menswear trends this season
The most important thing to remember when shopping for a wedding is you want to look cool and stylish. The Bride gets all the limelight on the day of her Wedding. But now the Groom also insists upon sharing a part of it and he is only right in doing that.
But first, let us tell you the ground rules for dressing for a wedding.
Don’t ever, ever wear white to a wedding.
Always be respectful to religious affiliations.
It’s better to be overdressed than to be underdressed.
10 menswear trends this season–
Sherwani – it is one of the most popular choices for grooms on their wedding day. It looks very elegant and chic. Wedding sherwani uses rich fabrics like brocades, linen, jacquard, velvet, and silk. These are embellished with lavish zardozi, thread, and hand embroidery to make an outfit perfect for the occasion.
Velvet indowestern sherwani with Patiala embellished with resham and moti work.
In India, the achkan sherwani is generally worn for formal occasions in winter, especially by those from Rajasthan, Punjab, Delhi, Jammu, Uttar Pradesh and Hyderabad. The achkan sherwani is generally associated with the Hindus while Muslims historically favored the simple sherwani. The two garments have significant similarities, though sherwanis typically are more flared at the hips and achkans are lengthier than simple sherwanis. The achkan later evolved into the Nehru Jacket, which is popular in India. In India, the achkan or sherwani is generally worn with the combination of Churidar as the lower garment.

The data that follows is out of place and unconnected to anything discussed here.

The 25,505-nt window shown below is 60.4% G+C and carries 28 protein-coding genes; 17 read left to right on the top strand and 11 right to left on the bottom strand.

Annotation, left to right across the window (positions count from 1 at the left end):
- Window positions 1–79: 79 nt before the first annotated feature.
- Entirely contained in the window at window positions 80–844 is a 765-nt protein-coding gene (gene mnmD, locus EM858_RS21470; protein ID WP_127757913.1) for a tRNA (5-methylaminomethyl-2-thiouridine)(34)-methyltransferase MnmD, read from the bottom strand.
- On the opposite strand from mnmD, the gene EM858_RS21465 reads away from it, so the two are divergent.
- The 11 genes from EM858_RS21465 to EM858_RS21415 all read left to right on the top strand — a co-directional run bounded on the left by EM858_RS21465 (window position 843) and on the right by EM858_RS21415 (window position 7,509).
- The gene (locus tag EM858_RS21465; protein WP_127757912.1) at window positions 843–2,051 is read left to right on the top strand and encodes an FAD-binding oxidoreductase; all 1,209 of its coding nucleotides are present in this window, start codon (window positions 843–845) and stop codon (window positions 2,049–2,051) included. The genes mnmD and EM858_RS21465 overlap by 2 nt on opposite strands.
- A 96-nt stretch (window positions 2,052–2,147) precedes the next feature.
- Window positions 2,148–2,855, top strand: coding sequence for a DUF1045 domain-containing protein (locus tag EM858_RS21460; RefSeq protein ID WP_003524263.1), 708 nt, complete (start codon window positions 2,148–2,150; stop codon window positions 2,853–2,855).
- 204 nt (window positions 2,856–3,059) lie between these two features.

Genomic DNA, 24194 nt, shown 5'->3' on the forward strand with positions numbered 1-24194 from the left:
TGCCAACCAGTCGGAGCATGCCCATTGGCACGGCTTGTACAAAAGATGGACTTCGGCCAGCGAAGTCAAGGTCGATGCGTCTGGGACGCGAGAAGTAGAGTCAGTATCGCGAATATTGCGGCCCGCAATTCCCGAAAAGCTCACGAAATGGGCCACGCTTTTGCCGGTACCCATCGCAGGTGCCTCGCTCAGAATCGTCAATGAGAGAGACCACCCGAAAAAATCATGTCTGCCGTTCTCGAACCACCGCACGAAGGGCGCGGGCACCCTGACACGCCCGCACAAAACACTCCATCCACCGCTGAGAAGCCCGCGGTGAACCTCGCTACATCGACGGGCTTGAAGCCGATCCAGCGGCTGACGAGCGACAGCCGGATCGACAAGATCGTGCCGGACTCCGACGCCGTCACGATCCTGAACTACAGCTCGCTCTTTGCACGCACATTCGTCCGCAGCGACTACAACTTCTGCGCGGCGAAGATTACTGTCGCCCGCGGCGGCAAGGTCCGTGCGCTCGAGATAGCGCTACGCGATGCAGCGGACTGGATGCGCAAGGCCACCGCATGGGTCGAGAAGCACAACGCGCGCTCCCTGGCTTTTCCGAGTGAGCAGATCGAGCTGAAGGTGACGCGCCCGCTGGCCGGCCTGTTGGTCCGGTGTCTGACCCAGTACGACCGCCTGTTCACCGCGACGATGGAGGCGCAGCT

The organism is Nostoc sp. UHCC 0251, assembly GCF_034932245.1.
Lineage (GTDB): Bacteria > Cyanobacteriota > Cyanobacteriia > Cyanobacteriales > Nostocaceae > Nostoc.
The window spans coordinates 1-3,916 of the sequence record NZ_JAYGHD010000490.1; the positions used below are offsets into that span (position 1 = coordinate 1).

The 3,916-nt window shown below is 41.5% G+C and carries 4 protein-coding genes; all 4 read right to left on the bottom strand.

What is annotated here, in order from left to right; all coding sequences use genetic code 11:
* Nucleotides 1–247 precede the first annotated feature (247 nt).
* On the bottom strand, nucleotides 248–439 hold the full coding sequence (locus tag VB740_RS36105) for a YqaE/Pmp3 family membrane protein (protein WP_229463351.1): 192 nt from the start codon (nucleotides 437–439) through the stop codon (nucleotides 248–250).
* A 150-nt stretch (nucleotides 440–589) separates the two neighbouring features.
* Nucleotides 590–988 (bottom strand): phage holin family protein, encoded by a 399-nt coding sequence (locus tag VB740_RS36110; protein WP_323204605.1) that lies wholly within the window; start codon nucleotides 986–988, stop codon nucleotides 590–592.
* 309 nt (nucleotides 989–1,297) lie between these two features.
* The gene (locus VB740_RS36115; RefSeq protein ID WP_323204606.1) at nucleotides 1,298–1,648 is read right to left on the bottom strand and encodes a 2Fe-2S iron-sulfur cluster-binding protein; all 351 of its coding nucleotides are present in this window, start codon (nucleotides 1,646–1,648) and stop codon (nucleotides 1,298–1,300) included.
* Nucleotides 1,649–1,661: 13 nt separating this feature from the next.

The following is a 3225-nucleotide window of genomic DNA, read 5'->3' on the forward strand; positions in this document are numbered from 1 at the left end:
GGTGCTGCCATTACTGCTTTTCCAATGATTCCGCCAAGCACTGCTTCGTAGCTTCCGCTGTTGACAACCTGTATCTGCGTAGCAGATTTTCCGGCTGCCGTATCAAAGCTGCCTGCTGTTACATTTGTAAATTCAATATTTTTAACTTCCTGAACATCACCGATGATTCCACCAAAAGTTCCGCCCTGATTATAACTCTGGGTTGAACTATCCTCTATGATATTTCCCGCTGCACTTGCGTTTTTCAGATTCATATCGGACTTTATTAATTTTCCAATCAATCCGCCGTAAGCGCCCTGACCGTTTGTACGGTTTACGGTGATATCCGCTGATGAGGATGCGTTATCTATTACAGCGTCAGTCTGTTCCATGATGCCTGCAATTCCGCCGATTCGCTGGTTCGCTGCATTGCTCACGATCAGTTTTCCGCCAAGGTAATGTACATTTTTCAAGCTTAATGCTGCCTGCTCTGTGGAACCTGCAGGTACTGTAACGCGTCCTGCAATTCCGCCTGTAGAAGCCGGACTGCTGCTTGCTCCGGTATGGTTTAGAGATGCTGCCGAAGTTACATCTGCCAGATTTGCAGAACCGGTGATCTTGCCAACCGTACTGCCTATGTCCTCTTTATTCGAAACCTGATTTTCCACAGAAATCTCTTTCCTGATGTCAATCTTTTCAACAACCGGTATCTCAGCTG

Jodhpuri Suits– it is a formal evening suit from India. Inspired by the western suit, Jodhpuri comes with a coat and a trouser, at times accompanied by a vest, which has bandhgala collar.
Angarkha is considered the predecessor of the Bandhgala. An angrakha was a traditional court outfit in ancient and medieval India that a person could wrap comfortably around himself, offering flexible ease with the knots and ties. Bandhgala emerged as a confluence between an Angarakha and the structured British uniform jackets, during the British Raj. Bandhgala quickly became a popular formal and semi-formal uniform across Rajasthan and eventually throughout India. A Bandgala is considered a product of interpretation of the Indo-Western sartorial style.
Kurta Pyjama– for those who seek comfort in every phase of life. Intricately and richly embroidered kurta with a snug or loose fitting pyjamas are a great way to go about the wedding rituals with ease and comfort can be coupled with stole or jacket as well.
This season comes with a trend of cowl kurta with pyjama. This cowl kurta is an innovate design which is the most trending part of kurta this season. This kurta is either worn with Nehru jacket or simply as it is.
Tuxedo suit– also known as a dinner jacket, it is a black or a midnight blue coat worn with a matching trouser, a bow, and a kamarbandh or low-cut waistcoat. It is a semi-formal evening suit distinguished primarily by satin or grosgrain facings on the jacket’s lapels and buttons and a similar stripe along the outseam of the trousers.